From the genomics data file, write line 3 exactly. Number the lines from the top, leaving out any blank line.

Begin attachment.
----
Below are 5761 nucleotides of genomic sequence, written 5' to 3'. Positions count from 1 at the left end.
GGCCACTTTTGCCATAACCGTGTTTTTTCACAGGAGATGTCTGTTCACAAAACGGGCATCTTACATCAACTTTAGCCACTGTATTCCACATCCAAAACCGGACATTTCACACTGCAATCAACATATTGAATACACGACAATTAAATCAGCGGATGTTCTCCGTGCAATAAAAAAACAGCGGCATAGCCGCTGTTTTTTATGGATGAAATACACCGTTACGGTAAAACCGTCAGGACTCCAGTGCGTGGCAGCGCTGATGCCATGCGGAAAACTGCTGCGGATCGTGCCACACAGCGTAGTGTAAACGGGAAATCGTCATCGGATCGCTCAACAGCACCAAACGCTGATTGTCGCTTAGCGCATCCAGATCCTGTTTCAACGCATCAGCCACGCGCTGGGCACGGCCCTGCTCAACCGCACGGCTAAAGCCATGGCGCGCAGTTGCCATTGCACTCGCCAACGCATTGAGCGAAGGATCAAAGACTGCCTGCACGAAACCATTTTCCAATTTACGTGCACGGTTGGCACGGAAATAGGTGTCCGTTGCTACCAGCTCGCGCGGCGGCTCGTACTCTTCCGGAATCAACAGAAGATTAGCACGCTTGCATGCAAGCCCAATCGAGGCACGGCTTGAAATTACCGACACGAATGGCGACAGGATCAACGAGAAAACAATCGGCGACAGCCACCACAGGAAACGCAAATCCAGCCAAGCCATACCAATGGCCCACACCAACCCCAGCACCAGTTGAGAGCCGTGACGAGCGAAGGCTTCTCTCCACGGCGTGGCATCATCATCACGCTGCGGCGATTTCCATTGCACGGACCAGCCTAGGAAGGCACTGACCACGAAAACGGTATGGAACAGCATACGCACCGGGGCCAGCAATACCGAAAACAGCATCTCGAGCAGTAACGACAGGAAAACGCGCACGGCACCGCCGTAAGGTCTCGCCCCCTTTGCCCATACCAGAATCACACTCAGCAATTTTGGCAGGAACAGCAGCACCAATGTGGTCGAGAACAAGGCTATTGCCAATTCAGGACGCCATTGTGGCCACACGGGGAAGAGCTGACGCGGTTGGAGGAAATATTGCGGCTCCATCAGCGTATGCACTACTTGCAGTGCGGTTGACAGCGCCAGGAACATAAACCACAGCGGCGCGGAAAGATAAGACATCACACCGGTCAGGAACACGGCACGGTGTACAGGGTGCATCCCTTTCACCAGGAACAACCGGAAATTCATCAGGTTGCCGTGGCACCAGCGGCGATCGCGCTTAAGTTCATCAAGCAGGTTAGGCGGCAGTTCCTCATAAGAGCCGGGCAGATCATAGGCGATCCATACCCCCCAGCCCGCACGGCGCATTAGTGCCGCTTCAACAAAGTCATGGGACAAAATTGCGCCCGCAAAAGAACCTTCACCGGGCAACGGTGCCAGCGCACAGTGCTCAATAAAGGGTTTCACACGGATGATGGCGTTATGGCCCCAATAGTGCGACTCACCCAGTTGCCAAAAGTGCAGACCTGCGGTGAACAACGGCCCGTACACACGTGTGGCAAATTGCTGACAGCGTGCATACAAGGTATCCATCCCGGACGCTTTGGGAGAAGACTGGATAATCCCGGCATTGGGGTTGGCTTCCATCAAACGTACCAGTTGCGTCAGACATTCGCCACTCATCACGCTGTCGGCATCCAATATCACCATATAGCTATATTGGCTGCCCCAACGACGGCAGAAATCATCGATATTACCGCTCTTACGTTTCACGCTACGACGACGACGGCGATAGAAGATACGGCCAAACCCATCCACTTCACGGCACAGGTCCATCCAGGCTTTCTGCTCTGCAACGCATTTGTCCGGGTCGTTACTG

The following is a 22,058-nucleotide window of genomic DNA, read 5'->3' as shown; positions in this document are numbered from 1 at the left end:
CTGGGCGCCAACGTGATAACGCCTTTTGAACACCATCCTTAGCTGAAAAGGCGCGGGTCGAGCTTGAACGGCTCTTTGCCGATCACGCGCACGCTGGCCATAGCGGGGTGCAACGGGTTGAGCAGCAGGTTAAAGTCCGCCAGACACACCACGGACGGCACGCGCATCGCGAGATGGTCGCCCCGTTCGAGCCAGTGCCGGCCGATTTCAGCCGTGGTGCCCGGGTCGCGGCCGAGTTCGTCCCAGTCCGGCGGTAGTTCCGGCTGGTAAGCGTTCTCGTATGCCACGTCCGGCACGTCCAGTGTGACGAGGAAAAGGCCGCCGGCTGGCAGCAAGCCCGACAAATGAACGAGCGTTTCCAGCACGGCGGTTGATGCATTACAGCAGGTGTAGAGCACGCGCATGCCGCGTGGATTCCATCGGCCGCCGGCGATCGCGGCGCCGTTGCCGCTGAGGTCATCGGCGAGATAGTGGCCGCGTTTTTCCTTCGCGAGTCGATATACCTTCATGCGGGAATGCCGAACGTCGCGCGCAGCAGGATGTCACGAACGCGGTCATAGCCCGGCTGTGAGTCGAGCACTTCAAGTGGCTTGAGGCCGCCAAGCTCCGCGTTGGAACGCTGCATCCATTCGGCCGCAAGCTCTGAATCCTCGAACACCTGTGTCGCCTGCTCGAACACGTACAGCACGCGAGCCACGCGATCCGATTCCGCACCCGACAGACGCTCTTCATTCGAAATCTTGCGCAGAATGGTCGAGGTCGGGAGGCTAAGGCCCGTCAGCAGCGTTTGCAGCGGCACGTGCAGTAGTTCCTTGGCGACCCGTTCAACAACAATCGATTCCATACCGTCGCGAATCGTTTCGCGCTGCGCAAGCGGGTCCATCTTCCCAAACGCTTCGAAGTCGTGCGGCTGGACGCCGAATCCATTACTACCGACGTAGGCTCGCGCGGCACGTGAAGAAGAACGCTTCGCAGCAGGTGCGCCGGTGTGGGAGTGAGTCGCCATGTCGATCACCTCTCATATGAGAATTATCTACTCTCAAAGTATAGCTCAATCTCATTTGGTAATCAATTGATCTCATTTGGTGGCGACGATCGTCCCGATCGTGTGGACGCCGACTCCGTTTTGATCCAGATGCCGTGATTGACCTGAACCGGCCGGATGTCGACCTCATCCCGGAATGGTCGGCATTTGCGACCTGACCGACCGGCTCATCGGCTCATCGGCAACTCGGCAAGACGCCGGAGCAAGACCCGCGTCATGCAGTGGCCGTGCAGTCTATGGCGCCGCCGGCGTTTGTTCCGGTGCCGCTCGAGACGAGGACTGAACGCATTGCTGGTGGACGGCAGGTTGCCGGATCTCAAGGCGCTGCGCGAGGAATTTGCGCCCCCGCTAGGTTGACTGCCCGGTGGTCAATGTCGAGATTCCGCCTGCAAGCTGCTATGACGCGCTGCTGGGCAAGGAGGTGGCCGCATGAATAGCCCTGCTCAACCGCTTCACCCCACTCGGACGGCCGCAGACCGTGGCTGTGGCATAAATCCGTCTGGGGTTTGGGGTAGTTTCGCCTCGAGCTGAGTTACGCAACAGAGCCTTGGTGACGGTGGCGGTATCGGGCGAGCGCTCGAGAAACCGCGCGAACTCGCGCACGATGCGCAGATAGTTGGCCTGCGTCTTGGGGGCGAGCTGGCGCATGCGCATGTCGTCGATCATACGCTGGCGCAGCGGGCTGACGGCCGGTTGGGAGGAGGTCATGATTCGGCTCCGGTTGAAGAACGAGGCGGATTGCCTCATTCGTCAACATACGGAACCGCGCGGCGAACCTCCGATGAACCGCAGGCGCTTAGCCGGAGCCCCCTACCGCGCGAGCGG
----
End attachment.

The following is a 22,058-nucleotide window of genomic DNA, read 5'->3' as shown; positions in this document are numbered from 1 at the left end: